Art Nouveau Furniture

The Art Nouveau “New Art” period began in France in the 1880s, taking inspiration from “the unruly aspects of the natural world”, and profoundly influenced art and architecture until the First World War.  Art Nouveau began as rebellion against mass production, for the artists and furniture designers of the period championed bringing the highest standards of craftsmanship to everyday objects. The movement is recognized by the use stylized flowers, leaves, and other naturalistic elements. The artists and craftsman intended on drawing inspiration from their surroundings, not past movements or traditions. Designers such as Louis Majorelle avoided angular lines and instead favored the dramatic whiplash curves and graceful, sinuous lines in their works.

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Pair of Antique Royal Dux Ceramic Art Nouveau Figural Vases

The Art Nouveau period represents the beginning of modernism in design.  While a short-lived movement, it was also groundbreaking and controversial, for it was truly international and inclusive of  all the visual arts, including furniture and architecture. Art Nouveau is mostly associated with France, for its introduction to the public was at the 1900 Exposition Universelle in Paris. However cabinetmakers such as Louis Majorelle, architect and designer of the Paris Metro Hector Guimard, and artist Alphonse Mucha brought worldwide attention to Art Nouveau movement.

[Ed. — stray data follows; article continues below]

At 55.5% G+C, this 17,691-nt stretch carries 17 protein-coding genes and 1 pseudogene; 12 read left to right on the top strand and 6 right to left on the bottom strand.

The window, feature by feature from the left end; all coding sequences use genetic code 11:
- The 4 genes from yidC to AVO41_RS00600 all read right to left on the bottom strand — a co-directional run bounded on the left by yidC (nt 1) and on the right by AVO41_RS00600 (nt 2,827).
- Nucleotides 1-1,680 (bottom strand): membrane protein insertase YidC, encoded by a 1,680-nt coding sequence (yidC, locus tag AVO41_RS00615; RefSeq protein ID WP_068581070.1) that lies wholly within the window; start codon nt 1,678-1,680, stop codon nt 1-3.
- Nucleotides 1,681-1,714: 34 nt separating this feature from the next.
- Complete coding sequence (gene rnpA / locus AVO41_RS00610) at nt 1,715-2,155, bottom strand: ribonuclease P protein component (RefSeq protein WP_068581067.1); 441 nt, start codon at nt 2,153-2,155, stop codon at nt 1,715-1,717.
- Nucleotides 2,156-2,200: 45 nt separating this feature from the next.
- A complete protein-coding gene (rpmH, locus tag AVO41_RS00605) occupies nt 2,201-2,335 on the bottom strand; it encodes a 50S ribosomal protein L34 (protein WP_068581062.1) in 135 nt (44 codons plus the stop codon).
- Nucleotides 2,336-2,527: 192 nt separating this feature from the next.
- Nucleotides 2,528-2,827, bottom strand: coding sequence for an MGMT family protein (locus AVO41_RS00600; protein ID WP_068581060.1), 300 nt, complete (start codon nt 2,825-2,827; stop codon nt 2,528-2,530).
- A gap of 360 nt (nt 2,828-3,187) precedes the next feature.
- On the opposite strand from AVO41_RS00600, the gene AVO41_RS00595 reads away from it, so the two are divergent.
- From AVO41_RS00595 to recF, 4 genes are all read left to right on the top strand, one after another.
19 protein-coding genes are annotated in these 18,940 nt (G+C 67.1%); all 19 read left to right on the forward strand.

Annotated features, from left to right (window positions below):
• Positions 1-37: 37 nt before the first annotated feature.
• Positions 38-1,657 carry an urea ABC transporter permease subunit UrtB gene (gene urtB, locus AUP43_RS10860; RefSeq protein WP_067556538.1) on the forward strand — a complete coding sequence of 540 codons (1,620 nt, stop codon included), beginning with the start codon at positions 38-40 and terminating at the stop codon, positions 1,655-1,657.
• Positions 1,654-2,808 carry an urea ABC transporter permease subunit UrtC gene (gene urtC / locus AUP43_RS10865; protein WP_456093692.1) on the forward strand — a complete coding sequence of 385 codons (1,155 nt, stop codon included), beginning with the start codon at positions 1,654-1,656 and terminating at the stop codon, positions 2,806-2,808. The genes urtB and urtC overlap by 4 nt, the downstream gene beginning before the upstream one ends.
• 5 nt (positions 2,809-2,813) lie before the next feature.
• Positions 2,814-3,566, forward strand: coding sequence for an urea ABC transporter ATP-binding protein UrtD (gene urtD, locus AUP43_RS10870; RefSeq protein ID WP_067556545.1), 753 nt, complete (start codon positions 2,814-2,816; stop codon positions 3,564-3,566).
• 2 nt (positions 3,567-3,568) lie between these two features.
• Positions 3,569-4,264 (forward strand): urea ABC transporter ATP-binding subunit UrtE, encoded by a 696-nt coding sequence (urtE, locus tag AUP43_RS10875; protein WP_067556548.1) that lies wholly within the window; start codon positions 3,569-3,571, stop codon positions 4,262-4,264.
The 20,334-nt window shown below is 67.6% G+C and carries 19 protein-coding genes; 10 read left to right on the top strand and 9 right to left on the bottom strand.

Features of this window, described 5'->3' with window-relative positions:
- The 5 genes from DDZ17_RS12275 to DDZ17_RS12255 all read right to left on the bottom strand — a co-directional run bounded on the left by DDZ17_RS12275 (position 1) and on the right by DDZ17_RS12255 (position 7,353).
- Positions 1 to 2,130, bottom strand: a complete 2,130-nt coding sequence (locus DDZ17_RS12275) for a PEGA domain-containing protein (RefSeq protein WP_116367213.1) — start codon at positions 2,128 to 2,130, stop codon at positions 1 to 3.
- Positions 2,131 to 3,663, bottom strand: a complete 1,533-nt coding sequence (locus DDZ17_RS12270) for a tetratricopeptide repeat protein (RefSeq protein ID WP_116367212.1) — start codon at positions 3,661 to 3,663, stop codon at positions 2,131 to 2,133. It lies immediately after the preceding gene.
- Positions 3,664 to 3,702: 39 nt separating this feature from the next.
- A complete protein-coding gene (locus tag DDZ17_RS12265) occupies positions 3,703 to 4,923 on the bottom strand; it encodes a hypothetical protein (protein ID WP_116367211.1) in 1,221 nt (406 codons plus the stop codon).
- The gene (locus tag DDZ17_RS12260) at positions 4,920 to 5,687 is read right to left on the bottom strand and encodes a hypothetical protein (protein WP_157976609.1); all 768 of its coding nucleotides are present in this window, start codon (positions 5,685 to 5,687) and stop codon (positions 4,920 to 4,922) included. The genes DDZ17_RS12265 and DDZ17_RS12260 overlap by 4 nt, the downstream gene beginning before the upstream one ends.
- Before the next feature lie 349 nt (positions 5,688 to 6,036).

Beautiful two-tier inlaid Art Nouveau side table by Emile Gallé.

French Art Nouveau furniture often took its motifs from plant life and the human female form. The wood carving and bronze hardware generally matched each other in terms of motif, very naturalistic and three-dimensional. The more common of these motifs were vintage patterns (grapes and grape leaves), flowers (ombelles, roses, daisies, irises etc), ivy and berries. This furniture was generally constructed of walnut or mahogany, sometimes with panels of burl, and with oak as the secondary wood. It was occasionally embellished with wrought iron or stained glass or marquetry. Over the years, Antiquarian Traders has provided its customers a wealth of Art Nouveau furniture, for dining rooms, living rooms, bedrooms and offices. Works by Majorelle, Galle, Jallot, Diot, Dumas, among many others, have passed through our hands, as well as many pieces of fine design and quality which were neither signed nor otherwise documented.

1313THE ARTS – “PAINTING” Art Nouveau print by Alphonse Mucha.

Many artists, designers, and architects were excited by new technologies and lifestyles, while others retreated into the past, embracing the spirit world, fantasy, and myth.